THE MYSTERY OF KASPAR HAUSER

Each for Himself and God against All (1974)

By Kraft Wetzel

[This film review of Werner Herzog’s “The Mystery of Kaspar Hauser” is translated from the German in: Herzog/Kluge/Straub by Peter W. Jansen and Wolfram Schutte, 1976, Carl Hansen Verlag, Munich/Vienna, pp.108-112.]


1828. From his cellar hole, he grew up alone. Penned in like an animal, Kaspar Hauser (Bruno S.) was dragged out by an older man and after a rough training in walking exposed in Nurnberg. The neglected foundling first came into police custody and then – to the relief of the town moneybags – as a curiosity in the circus. From there, he ran away and found shelter with Mr. Daumer where he learned about art, religion and science. For unknown reasons, he was murdered a short time later.

This is only the outward framework set by historical facts with which Herzog reinvented Kaspar’s intellectual and emotional development in a sequence of episodes replicating the stations of a passion: first experiences with language, first feelings of pain, anxiety, joyful contact and emotion. “I feel music in my breast.” After a two-year gap that leaves out the agonizing process of experience and human development that interested Francois Truffaut in his "Wolfjungen" (1969), Kaspar comes into conflict with religion and dominant rationality. Two ministers ask him whether he felt any “natural idea of God” in his cellar hole. No, Kaspar replied. He also did not believe in creation out of nothing. A little later he insisted on the independent life of the apple. A thrown apple hopped over the foot that should have stopped its course. “A smart apple,” Kaspar exclaims. Finally with natural wit, Kaspar solves a complicated logical problem that a professor raised with a double negative. The learned man was irritated by Kaspar’s abstract conclusion.

Kaspar had unpleasant experiences with representatives of the dominant order. He regarded the local officials (at the beginning) as an annoying absurdity that had to be tested and kept at a safe place. Later, a decadent sensitive English lord sought to accept the foundling. However Kaspar’s “barbaric” mechanically-drilled piano playing duped the fine salon. When Kaspar began to crochet with the coat rack, he completely forfeited the favor of the elegant ladies and gentlemen who had seen in him an astonishingly exotic monster. In Kaspar, details like these fit together in a world experience where society only occurs as a coercive context and he feels powerless and suffering. He expresses this in sentences that are like shrapnel: “Yes, it seems to me that my appearance in this world has been a hard fall.” Bruno S. articulates every word in a painful and strenuous way like a deaf-mute in the land of silence and darkness. Articulation and speaking require effort.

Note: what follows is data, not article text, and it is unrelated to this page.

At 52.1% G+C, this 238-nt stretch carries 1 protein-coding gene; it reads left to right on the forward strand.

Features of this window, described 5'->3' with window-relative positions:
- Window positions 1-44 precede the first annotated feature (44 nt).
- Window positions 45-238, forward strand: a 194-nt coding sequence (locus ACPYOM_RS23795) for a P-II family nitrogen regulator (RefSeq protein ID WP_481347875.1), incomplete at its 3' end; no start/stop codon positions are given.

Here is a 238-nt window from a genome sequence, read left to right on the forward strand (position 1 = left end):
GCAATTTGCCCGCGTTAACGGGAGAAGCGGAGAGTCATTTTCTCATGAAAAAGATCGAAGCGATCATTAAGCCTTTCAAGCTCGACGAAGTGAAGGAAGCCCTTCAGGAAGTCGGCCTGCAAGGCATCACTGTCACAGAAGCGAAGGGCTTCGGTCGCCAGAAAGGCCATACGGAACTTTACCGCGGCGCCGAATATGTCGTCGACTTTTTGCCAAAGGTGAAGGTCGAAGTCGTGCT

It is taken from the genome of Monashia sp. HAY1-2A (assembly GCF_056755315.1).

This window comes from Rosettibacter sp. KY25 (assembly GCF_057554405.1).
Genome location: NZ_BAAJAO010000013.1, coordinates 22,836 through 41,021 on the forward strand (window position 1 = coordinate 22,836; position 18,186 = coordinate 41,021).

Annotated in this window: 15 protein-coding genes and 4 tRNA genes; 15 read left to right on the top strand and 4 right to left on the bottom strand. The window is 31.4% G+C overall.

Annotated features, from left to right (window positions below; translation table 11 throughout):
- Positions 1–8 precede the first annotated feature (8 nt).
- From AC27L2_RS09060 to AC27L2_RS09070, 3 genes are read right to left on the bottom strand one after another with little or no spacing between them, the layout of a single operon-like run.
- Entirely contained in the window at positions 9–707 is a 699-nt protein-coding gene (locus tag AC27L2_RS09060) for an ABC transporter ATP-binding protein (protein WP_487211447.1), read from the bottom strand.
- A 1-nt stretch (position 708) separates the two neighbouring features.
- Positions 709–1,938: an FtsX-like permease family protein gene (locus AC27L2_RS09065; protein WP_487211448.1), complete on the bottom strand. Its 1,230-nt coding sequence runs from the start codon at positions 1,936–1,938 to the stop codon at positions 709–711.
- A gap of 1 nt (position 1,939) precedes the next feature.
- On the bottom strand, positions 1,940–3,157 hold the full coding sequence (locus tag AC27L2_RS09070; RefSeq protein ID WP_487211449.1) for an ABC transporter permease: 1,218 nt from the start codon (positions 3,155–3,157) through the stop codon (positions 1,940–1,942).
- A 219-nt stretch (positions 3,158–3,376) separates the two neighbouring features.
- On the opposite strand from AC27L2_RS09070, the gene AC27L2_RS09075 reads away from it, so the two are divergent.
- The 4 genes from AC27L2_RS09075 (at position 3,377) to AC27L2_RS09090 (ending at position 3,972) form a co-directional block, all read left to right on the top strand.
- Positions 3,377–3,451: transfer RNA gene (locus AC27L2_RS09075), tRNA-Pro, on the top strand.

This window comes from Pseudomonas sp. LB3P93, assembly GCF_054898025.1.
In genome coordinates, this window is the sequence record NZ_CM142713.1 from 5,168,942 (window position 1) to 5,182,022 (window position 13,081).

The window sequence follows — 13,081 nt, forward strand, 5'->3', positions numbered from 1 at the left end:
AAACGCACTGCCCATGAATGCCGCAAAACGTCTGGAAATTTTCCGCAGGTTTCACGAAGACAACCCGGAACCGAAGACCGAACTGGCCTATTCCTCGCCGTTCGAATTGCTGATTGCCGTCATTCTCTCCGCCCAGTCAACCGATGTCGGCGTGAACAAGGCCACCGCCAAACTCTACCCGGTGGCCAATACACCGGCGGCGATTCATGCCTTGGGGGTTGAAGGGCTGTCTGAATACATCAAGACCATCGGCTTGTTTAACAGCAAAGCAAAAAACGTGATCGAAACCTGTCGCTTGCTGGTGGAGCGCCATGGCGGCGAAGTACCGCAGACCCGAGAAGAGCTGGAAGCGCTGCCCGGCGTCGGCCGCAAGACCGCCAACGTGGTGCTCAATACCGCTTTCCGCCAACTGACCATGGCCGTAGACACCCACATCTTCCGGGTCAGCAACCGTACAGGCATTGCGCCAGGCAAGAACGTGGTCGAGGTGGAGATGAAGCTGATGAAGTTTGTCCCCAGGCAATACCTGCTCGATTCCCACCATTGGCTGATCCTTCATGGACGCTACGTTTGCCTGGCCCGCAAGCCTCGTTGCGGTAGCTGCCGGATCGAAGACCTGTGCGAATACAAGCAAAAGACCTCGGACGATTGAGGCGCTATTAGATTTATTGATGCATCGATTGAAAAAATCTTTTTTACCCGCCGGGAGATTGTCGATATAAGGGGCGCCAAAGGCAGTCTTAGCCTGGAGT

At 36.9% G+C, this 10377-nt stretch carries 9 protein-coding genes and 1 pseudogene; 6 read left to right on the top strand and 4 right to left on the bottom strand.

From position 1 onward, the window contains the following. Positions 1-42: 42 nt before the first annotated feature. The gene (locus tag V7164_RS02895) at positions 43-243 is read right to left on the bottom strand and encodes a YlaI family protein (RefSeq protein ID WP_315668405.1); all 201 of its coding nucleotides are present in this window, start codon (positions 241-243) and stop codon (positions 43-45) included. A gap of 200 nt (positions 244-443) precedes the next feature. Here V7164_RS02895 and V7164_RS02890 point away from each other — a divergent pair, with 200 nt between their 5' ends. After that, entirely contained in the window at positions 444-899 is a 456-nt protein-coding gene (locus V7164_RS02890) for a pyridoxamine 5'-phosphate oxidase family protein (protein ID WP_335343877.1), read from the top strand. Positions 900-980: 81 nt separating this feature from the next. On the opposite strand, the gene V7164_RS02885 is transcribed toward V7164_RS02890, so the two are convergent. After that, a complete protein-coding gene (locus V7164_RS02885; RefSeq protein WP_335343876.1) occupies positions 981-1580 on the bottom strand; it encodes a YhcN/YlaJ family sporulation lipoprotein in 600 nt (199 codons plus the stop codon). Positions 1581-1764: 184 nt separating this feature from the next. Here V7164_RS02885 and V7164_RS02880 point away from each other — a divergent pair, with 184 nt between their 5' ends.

Kaspar’s visions include hints of another better world. On his deathbed, he tells of a blind leader of a caravan who tastes the sand and points to the right way while the seeing ones with their compasses break down. Metaphorically Herzog made concrete this wholly other formulated in the blind seer in pictures of pacified, dream-like beautiful nature that depict Kaspar’s long ordeal like ciphers of redemption. “This portrait is charmingly beautiful/ My heart is filled with new stirring/ Is this the feeling of love?” Herzog quotes from Mozart’s “Magic Flute.” Tamino’s aria is like a framework around this tale of woe.

A fervent idolization of nature signals a fundamental change in Herzog’s perception. In “Signs of Life” and “Even Drawfs Begin Small,” the burnt-out landscape stood in irreconcilable contrast to its protagonists and condemned their heroic rebellion from the beginning to failure. In “Fata Morgana” or “Mirage,” nature appeared ambivalent, half promise and half refusal. “One constantly sees what we have and how it could be.” In another sense, nature was also experienced as conflicting in “Aguirre, the Wrath of God”: deadly for the imperialist conquistadors, life-giving for the Indians and a delight to the onlooker. “Each for Himself and God against All” first carries out the turn to the romantic transfiguration of nature and prepared “The Land of Silence and Darkness” where the deaf-blind peasant’s son at the end embraced a tree.

Herzog gives a place in nature to the wholly other. In “Signs of Life,” he still had a nearly clinical distance to the rebel Stroszek. In “Aguirre, the Wrath of God,” the ironic distancing that set the tragic-comic accent, was increasingly suspended through the unconcealed fascination with Aguirre’s developing insanity. Finally, Kaspar Hauser seems to be Herzog’s alter ego, a radical expression of his own doubt in the dominant seeing, feeling and thinking, in a social order whose inner contradictoriness and disintegration seemed inaccessible to him. Only the total negation of existing reality in the name of the wholly other in Kaspar Hauser, not in the name of his stifled possibilities remains to him: romantic affront instead of socialist opposition and solidarity.

“Each for Himself and God against All” is the culmination and conclusion of Herzog’s past work. The film alludes to earlier works, e.g. the pianist and the hypnotized rooster from “Signs of Life,” the smallest dwarf from “Even Dwarfs Begin Small” and the Indian Hombrecito from “Aguirre, the Wrath of God.” These characters do not only summarize Herzog’s films in the outward sense. In the figure of Kaspar, the world hostility of the titanic rebel is combined with the other foreign way of seeing and feeling. That makes this Kaspar Hauser so rebellious and different that his attempted integration had to fail. The film abandons officials to absurdity. In the autopsy of Kaspar Hauser, they discovered a great little brain and a little great brain and declared triumphantly: “At last we have an explanation for this strange man!” Herzog insists on the provocative strangeness of his figures and himself.